GREAT BARRINGTON -- A long-delayed plan to sell the town’s old fire house on Castle Street has hit another bump in the road. Or in this case, an alley.
A group of Railroad Street merchants is asking the Board of Selectmen to push back the sale of the building and surrounding property to 20 Castle Street LLC if an agreement isn’t first reached to ensure continued access to a back alley they say is critical to getting merchandise and food into their businesses and taking trash and other refuse out.
As it stands, 20 Castle Street’s plans to transform the 113-year-old disused fire house into a vocational training center and cafe would convert the alley that runs between the current parking lot and the old fire house building into an outdoor patio, which would effectively block access to large garbage and delivery trucks.
"The impact of this proposal is huge for Bizen," said Michael Marcus, who owns the busy Japanese restaurant on Railroad Street. "Trash will not be able to be picked up, snow will not be able to be cleared, parking will not be allowed, deliveries, of which I get many every day, will not be permitted.
"I don’t want to be railroaded on my own Railroad Street -- [this] just doesn’t work and it’s not fair."
At their regular meeting earlier this week, the Board of Selectmen indicated support for a solution that addresses the concerns expressed by the Railroad Street stalwarts that include Marcus, Chef’s Shops’ owner Rob Navarino, Mark and Adrian Cohen, who own Crystal Essence, and others.
"It’s obvious that the concerns are legitimate and it’s also obvious that mistakes were made in this process, and all I can say is we’re sorry and we’ll have to figure out a way to correct it," Sean Stanton, the selectboard’s chairman, said at the meeting.
Though the sale has been pending for two years, merchants said they only recently discovered that the site plan would inhibit vehicular access to their rear entrances.
Stanton and the business owners met Wednesday with representatives of 20 Castle Street, which is a partnership between local lawyer Edward McCormick and James Mercer.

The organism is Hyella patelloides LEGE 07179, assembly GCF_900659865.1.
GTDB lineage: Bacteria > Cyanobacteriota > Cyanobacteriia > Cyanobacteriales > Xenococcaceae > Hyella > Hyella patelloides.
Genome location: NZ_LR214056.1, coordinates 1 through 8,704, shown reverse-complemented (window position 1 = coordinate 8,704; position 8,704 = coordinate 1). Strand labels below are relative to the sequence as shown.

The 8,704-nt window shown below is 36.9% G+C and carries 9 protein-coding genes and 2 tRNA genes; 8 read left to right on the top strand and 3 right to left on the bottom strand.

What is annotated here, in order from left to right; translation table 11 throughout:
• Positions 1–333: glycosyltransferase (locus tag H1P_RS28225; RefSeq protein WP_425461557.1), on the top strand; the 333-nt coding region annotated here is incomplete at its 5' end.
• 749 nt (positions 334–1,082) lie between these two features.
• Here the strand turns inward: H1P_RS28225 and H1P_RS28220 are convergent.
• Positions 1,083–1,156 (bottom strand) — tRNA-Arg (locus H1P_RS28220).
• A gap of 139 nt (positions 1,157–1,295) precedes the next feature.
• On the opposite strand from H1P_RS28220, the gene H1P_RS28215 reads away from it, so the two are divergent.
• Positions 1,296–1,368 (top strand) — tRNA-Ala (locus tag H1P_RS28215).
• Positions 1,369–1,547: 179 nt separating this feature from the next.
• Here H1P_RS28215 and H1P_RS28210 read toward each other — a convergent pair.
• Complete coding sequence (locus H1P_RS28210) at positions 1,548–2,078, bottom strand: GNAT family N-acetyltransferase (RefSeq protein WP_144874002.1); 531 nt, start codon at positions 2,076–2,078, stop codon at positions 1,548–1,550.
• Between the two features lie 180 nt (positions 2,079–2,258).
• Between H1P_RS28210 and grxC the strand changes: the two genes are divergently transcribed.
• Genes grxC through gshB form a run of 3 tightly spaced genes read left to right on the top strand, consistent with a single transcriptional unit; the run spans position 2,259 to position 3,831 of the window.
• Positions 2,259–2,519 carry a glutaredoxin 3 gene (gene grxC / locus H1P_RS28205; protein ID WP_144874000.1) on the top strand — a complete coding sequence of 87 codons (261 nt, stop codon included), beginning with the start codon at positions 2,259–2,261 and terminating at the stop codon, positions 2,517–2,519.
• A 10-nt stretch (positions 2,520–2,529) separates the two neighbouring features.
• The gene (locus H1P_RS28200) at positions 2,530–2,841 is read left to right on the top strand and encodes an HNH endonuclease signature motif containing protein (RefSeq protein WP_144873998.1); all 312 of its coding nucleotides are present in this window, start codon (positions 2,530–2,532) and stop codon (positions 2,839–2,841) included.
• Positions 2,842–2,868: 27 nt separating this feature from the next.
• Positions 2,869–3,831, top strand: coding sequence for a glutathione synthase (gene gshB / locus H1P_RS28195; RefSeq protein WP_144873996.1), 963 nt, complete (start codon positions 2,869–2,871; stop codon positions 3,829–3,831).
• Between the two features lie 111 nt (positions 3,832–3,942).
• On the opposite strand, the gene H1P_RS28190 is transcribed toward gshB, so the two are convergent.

Both sides said they thought the meeting was helpful, but no immediate solution to the impasse emerged.
"I think it was fruitful in terms of establishing a good rapport between the buyers and abutters," Navarino told The Eagle on Thursday. "We’re willing to work on the details of it."
Navarino had put forward two schematics of possible workarounds that would allow for 20 Castle Street’s patio and maintain tractor trailer access to his back loading dock, which he said receives frequent deliveries of large pallets of merchandise that can’t be loaded through the front of his store.
Representatives of 20 Castle Street said those designs are unlikely to be implemented because of the associated cost. But they suggested that the town could secure a grant to improve the parking lot adjacent to the alley in question, potentially restoring access.
"We’re all trying to work to make everybody at least half happy," McCormick said. "Everyone left that meeting with a spirit of cooperation among all the parties and we just have to see what happens."
It’s unclear what recourse the town would have if no agreement is reached. The town has signed a purchase and sale agreement with 20 Castle Street that includes the alley, and plans have included the patio all along.
At the board meeting, Stanton suggested he could support delaying the sale until a solution is reached or removing the alley from the purchase agreement altogether. But 20 Castle Street indicated they would fight such a move.
"My advice would be that they should check with their attorney prior to doing that," McCormick said. "We’ve invested an awful lot of money into this and we have a signed contract."
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